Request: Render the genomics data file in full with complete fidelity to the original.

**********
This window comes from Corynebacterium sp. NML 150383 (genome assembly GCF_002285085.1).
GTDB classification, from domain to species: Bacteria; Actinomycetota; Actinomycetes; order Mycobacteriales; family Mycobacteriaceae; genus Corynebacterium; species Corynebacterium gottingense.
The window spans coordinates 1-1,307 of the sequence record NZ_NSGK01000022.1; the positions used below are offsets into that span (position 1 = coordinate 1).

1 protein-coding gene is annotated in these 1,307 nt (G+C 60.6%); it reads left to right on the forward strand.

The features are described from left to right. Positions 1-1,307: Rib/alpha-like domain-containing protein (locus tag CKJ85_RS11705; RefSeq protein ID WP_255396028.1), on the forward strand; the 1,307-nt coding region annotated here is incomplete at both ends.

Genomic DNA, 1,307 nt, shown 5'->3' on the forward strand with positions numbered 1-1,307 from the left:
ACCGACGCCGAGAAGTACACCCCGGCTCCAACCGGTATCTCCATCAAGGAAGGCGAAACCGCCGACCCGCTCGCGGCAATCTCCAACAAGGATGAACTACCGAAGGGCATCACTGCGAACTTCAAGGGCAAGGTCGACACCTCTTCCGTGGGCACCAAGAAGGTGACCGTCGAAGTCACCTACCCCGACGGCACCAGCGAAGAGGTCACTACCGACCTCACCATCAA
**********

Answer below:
This window comes from Corynebacterium sp. NML 150383 (genome assembly GCF_002285085.1).
GTDB classification, from domain to species: Bacteria; Actinomycetota; Actinomycetes; order Mycobacteriales; family Mycobacteriaceae; genus Corynebacterium; species Corynebacterium gottingense.
The window spans coordinates 1-1,307 of the sequence record NZ_NSGK01000022.1; the positions used below are offsets into that span (position 1 = coordinate 1).

1 protein-coding gene is annotated in these 1,307 nt (G+C 60.6%); it reads left to right on the forward strand.

The features are described from left to right. Positions 1-1,307: Rib/alpha-like domain-containing protein (locus tag CKJ85_RS11705; RefSeq protein ID WP_255396028.1), on the forward strand; the 1,307-nt coding region annotated here is incomplete at both ends.

Genomic DNA, 1,307 nt, shown 5'->3' on the forward strand with positions numbered 1-1,307 from the left:
ACCGACGCCGAGAAGTACACCCCGGCTCCAACCGGTATCTCCATCAAGGAAGGCGAAACCGCCGACCCGCTCGCGGCAATCTCCAACAAGGATGAACTACCGAAGGGCATCACTGCGAACTTCAAGGGCAAGGTCGACACCTCTTCCGTGGGCACCAAGAAGGTGACCGTCGAAGTCACCTACCCCGACGGCACCAGCGAAGAGGTCACTACCGACCTCACCATCAA